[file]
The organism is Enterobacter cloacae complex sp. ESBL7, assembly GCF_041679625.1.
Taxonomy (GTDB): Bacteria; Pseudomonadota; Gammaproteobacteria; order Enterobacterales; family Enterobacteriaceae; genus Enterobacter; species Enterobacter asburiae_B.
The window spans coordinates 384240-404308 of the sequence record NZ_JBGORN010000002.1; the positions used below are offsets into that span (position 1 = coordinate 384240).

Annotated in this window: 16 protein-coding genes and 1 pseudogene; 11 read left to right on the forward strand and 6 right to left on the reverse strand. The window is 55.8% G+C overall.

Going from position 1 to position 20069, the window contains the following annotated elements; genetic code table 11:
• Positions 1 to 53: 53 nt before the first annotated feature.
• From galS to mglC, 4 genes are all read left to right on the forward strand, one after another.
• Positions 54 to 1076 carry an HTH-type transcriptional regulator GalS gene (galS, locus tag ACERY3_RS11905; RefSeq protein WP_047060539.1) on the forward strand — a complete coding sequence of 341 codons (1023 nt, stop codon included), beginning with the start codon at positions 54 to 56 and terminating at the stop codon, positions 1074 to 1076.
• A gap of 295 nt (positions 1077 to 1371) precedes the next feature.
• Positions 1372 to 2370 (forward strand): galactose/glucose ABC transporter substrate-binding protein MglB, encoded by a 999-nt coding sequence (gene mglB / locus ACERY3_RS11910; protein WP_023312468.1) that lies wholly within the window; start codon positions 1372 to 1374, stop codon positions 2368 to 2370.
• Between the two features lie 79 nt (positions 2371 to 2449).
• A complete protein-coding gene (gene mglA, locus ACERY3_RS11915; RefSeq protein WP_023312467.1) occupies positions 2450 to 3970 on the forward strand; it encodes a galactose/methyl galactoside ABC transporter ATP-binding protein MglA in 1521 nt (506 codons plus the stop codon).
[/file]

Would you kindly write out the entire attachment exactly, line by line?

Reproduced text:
The organism is Enterobacter cloacae complex sp. ESBL7, assembly GCF_041679625.1.
Taxonomy (GTDB): Bacteria; Pseudomonadota; Gammaproteobacteria; order Enterobacterales; family Enterobacteriaceae; genus Enterobacter; species Enterobacter asburiae_B.
The window spans coordinates 384240-404308 of the sequence record NZ_JBGORN010000002.1; the positions used below are offsets into that span (position 1 = coordinate 384240).

Annotated in this window: 16 protein-coding genes and 1 pseudogene; 11 read left to right on the forward strand and 6 right to left on the reverse strand. The window is 55.8% G+C overall.

Going from position 1 to position 20069, the window contains the following annotated elements; genetic code table 11:
• Positions 1 to 53: 53 nt before the first annotated feature.
• From galS to mglC, 4 genes are all read left to right on the forward strand, one after another.
• Positions 54 to 1076 carry an HTH-type transcriptional regulator GalS gene (galS, locus tag ACERY3_RS11905; RefSeq protein WP_047060539.1) on the forward strand — a complete coding sequence of 341 codons (1023 nt, stop codon included), beginning with the start codon at positions 54 to 56 and terminating at the stop codon, positions 1074 to 1076.
• A gap of 295 nt (positions 1077 to 1371) precedes the next feature.
• Positions 1372 to 2370 (forward strand): galactose/glucose ABC transporter substrate-binding protein MglB, encoded by a 999-nt coding sequence (gene mglB / locus ACERY3_RS11910; protein WP_023312468.1) that lies wholly within the window; start codon positions 1372 to 1374, stop codon positions 2368 to 2370.
• Between the two features lie 79 nt (positions 2371 to 2449).
• A complete protein-coding gene (gene mglA, locus ACERY3_RS11915; RefSeq protein WP_023312467.1) occupies positions 2450 to 3970 on the forward strand; it encodes a galactose/methyl galactoside ABC transporter ATP-binding protein MglA in 1521 nt (506 codons plus the stop codon).